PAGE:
Removing empty strings from a list using a method reference as a Predicate<T>.
final List<String> strings = …;
//remove all empty strings from the list
strings.removeIf(strings, String::isEmpty);

Higher-Order Functions

You can just as easily use method references for passing functions to higher-order function methods. In a previous lesson you used the static method Comparator<T> Comparator.comparing(Function<? super T,? extends U> keyExtractor) to produce a Comparator<T>. When calling List.sort(Comparator<? super E> comparator) you passed in a Function<T, R> that determines the comparison value for an object, using a lambda expression to implement the Function<T, R> interface:

Using Comparator.comparing(…) to produce a Comparator<T> for comparing Point instances.
final List<Point> points = …;
points.sort(Comparator.comparing(point -> point.getX()));

We can do even better than that using a method reference to Point.getX(). For added simplicity we can statically import Comparator.comparing(…) so that the entire statement flows like a sentence.

Using Comparator.comparing(…) with a method reference for comparing Point instances.
final List<Point> points = …;

Internal Iteration

Internal iteration via the Iterable.forEach(Consumer<? super T> action) can also be made more concise with method references. In a previous lesson you learned how to used a lambda expression to simplify the implementation of java.util.function.Consumer<T> when calling Iterable.forEach(…).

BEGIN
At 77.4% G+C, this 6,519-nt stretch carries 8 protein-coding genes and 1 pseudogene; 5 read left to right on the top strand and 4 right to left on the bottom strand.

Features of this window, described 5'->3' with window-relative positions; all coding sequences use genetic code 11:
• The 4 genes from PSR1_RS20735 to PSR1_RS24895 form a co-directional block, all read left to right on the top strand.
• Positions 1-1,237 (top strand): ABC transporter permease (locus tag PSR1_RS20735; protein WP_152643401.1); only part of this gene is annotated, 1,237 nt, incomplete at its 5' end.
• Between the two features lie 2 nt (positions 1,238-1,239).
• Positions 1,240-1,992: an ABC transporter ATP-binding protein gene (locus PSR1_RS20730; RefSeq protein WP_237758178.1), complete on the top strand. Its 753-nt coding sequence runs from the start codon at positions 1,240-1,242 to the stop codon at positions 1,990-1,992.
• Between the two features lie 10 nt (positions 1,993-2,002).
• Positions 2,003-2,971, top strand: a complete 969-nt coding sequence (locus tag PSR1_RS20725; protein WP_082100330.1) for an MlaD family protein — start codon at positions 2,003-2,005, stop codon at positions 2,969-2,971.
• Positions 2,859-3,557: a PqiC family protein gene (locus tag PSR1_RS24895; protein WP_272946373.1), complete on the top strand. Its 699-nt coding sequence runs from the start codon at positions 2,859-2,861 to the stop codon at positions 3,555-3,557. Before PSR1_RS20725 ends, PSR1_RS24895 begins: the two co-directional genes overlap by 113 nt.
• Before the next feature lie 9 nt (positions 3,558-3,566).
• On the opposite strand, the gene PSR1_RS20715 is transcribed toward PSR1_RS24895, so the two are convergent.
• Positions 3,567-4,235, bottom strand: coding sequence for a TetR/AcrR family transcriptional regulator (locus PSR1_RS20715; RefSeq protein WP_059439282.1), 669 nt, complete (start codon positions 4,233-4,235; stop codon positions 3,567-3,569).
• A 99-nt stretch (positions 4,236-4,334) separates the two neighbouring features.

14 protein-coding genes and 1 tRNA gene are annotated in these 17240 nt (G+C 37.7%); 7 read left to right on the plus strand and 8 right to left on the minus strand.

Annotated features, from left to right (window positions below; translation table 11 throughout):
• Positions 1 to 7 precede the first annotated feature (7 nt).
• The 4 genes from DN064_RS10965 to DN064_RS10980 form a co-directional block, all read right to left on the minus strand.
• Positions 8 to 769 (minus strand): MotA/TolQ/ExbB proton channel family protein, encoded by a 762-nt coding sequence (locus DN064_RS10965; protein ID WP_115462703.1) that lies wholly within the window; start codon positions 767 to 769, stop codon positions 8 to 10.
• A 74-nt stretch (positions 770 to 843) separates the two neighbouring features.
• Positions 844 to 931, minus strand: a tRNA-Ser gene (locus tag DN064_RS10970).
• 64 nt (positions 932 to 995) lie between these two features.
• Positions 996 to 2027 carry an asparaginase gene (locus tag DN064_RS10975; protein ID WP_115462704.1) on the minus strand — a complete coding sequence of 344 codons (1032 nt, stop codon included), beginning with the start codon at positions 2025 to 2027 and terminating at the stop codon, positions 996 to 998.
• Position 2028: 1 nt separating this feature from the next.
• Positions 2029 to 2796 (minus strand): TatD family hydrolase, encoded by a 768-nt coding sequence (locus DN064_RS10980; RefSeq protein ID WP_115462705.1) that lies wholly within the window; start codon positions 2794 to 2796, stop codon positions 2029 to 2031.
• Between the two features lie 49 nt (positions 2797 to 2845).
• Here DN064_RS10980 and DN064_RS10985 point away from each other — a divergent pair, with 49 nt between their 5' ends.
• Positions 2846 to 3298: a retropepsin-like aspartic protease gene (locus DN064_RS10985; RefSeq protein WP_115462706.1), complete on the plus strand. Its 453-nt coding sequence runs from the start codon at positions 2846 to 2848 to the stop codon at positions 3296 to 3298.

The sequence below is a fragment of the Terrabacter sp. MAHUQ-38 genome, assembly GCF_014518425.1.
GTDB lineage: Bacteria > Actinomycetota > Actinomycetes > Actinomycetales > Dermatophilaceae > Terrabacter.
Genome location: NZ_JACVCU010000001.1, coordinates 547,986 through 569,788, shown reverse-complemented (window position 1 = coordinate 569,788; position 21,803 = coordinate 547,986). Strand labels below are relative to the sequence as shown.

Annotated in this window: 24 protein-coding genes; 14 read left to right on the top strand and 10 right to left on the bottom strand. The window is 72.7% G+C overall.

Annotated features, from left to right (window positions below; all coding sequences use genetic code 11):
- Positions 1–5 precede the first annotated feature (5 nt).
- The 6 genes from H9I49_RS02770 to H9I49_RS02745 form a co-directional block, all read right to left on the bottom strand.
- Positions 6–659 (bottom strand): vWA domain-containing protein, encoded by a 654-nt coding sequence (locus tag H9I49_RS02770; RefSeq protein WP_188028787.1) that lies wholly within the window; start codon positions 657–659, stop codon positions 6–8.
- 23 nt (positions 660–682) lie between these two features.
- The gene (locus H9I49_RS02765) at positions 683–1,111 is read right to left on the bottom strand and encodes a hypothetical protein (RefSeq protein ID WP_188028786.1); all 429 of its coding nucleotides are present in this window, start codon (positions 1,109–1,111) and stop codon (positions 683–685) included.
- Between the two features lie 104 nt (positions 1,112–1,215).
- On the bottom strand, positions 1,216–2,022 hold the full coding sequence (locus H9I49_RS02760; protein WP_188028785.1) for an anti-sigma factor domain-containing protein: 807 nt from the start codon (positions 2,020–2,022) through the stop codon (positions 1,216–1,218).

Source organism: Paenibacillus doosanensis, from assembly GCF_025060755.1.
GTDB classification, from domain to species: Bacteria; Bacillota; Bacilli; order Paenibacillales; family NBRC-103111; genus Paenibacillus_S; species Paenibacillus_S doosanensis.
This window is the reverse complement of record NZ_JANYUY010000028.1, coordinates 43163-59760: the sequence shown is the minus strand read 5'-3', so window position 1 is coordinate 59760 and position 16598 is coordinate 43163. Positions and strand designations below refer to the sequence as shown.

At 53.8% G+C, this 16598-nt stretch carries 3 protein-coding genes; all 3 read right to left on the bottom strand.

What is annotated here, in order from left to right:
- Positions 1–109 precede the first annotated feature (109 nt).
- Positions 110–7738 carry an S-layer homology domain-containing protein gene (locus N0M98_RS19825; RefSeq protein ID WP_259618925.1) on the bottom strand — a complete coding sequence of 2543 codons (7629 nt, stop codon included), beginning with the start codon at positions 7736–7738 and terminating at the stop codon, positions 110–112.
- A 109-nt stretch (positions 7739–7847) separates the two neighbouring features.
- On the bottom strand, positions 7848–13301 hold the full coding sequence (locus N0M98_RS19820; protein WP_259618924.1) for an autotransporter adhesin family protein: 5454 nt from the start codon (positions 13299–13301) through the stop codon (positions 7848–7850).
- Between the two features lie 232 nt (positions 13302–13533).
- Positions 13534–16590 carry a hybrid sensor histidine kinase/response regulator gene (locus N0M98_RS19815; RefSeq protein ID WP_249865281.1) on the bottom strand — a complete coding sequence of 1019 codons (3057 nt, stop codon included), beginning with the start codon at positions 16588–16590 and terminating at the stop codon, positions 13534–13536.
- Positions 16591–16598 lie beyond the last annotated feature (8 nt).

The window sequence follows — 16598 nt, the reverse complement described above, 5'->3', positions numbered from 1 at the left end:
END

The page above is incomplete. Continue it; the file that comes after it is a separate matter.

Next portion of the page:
Iterating over a list using internal iteration.
final List<String> numbers = Arrays.asList("one", "two", "three");
numbers.forEach(number -> System.out.println(number));

Because the lambda in the above example simply delegates to the method System.out.println(…) with a single argument, the entire expression can be replaced with a method reference to System.out::println.

Iterating over a list using internal iteration with a method reference.
final List<String> numbers = Arrays.asList("one", "two", "three");



Common forms of method references:

Form Example Description
object::method fooBar::doSomething Reference to an instance method of an object. Can also be used with this:: or super::.
Class::method Utilities::doSomething Reference to a static method of a class.
Type::method FooBar::doSomething Reference to a method of one of the functional interface parameters.
Class::new FooBar::new Reference to a class constructor.

Think About It


You have already created a Booker.listPublications(…) method for display of publications in the presentation layer. So far this method has been specific to the command-line interface. You decide that you you want to make the division between the presentation concern and the business concern more evident by extracting the logic for printing publication to stdout into a separate method from the general publication listing method.

Use method references in your comparator strategies wherever possible.

See Also